Morning, Janet. I reckon if ernie says these that I grew out look like the ones he took seeds from then they must be the ones the folks in one of the links above grow/sell. (Looks to me like they only sell the product though, not the seed.)
I'll be saving seed from these plants and see what we get again next year. Still not sure if they are hybrid or not. Will holler back sometime and see how many seeds I can manage from this crop (there are VERY few seeds in each pepper).
Thanks shoe. . .I couldn't find anything on the seed in searches that I've done. . .just thought someone might know the variety. . .as the 'Master's Touch' 'VineSweet-Mini Peppers' is a trade name. . .oh well. . patience. . .maybe I'll just go to Costco and get some and save the seed to try next spring. . . looked up the 'Jingle Bell' variety mentioned above and it's not the same pepper, just a short version of a regular bell. . .I think the coffee worked... ;-D
Hi Shoe. It is my growing season here and they still have those sweeties available.(Hey, that's a good name for them!)Do you think I could still grow them? I know there is only about two or three seeds per pepper. Can I just put them on my window sill to dry and then plant or must it be a process? I've never saved seed so I'm not familiar with the process.
Janet and Tplant...I think that is a good and easy source of seed for ya'll, just buy some of them peppers.
The seeds that ernie sent me were just dried on the counter, from what I remember.
Tplant, I'm not familiar anymore with Fla growing season but I know you plant tomatoes now, don'tcha? If so, I would imagine the peppers would do nicely also. I'd go for it. Maybe you can grow some in pots cus I remember you might have a few days of cold weather in Feb, eh? You could move them inside till your "winter' passed by.
Horseshoe My plants are about 4 to 5 feet tall.I have a lot of green peppers. Some red and orange ones. They are coming in slow. The ones I have eaten have been sweet as the ones we planted. Some have 10 to 12 seeds in them. The ones we got seeds from only had 0 to 4 in them. I did not plant them out by themselves. I will grow them next year. Its the best sweet pepper I have ever eaten. I hope someone will find out what they are so we can buy seeds.
Horseshoe No they are not mini bells. Our mini bells are about 4 to 5 feet tall. We have yellow & red-2 inch, little bell peppers After we heard Sam's had them, we got some and planted the seeds. They grew well but didn't set peppers till about the last of July. They look just like yours. I'm from King but after I tell this you may wonder about me. We have hot pepper plants 7 to 8 feet tall. They are loaded with peppers. We have a camera but don't know how to post pics. Would love to have you to come to King and see our garden.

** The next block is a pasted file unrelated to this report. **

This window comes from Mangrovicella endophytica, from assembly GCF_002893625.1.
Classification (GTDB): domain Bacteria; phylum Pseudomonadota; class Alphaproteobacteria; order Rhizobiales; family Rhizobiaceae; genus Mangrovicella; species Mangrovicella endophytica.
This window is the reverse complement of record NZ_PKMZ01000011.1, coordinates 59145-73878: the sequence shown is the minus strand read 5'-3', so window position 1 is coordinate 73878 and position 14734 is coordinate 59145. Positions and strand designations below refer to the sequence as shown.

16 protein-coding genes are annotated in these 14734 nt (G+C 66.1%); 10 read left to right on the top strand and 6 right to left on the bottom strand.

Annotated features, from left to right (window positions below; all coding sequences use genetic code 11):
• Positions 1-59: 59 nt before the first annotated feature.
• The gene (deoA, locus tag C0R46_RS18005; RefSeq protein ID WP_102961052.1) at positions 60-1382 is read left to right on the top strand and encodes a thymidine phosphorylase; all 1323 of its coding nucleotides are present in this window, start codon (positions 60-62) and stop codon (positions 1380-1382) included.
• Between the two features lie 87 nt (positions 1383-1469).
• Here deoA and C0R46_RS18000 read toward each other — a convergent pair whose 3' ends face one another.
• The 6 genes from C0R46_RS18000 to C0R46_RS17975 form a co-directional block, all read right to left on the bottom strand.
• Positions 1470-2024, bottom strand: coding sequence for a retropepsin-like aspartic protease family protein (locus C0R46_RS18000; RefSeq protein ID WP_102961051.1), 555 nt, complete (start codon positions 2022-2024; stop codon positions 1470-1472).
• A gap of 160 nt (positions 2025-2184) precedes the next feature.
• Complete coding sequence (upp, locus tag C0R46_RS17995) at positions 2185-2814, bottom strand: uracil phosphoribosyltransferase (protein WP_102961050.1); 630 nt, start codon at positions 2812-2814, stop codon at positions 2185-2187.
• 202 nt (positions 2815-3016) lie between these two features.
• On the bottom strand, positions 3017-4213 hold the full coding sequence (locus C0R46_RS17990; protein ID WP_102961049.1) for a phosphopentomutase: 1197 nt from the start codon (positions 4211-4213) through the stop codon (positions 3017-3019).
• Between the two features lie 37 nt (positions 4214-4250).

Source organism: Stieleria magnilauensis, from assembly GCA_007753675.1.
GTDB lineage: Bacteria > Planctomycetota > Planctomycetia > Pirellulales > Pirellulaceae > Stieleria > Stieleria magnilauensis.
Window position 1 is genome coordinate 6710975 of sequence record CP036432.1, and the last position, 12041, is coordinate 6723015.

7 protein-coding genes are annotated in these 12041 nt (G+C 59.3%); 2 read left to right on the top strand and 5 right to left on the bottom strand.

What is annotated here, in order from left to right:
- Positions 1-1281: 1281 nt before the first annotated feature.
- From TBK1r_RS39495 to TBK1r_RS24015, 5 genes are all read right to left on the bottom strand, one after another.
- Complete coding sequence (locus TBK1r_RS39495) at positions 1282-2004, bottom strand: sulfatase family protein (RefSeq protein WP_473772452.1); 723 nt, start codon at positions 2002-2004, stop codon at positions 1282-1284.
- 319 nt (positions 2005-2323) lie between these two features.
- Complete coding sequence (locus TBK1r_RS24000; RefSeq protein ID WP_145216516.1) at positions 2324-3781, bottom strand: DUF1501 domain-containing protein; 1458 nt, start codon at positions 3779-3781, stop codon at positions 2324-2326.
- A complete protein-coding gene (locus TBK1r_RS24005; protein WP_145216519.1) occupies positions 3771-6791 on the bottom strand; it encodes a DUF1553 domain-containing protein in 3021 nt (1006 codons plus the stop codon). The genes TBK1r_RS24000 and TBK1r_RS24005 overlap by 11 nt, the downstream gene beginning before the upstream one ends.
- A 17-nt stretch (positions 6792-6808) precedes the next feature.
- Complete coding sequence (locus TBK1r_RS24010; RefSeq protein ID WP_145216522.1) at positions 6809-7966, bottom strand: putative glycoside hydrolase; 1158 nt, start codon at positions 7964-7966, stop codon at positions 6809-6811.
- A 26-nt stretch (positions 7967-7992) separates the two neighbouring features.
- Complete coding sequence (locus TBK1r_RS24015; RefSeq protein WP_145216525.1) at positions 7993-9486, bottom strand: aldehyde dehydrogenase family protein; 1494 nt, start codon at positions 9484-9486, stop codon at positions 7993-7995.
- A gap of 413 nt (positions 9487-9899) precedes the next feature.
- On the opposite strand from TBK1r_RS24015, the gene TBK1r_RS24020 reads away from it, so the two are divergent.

Thanks for bumping up this thread eweed. . .I had it on my watchlist and sort of forgot about it and I'm definitely interested in the outcome. . .thanks for everyone's input. . . will keep watching and doing a little experimenting on my own. . ;-D Janet
We don't have those stores here, I have looked at Wall-mart, Krogers & Food Lion - with no sucess. I am really interested to know if any of the seeds Shoe saved from this year comes back "true" next year.
They aren't pimentos. They are mini bell peppers. I have some here from Trader Joe's (grocery store) and we buy them from Costco (warehouse discount store) occasionally. These were grown in Mexico and the label says Minisweet Bell Peppers.
Usually just grow the typical ones that are popular around here (cayenne, jalapenol). Have grown Habenaro in the past and a couple other Scotch Bonnet types (from Tobago...not sure if I still have seed of them or not.)
Last year I grew what I simply call "Guam" simply because the son of a friend brought them back from Guam (he is stationed there). They were semi-small, maturing green-to-red and firehot! I made a great hanging basket with some of the plants!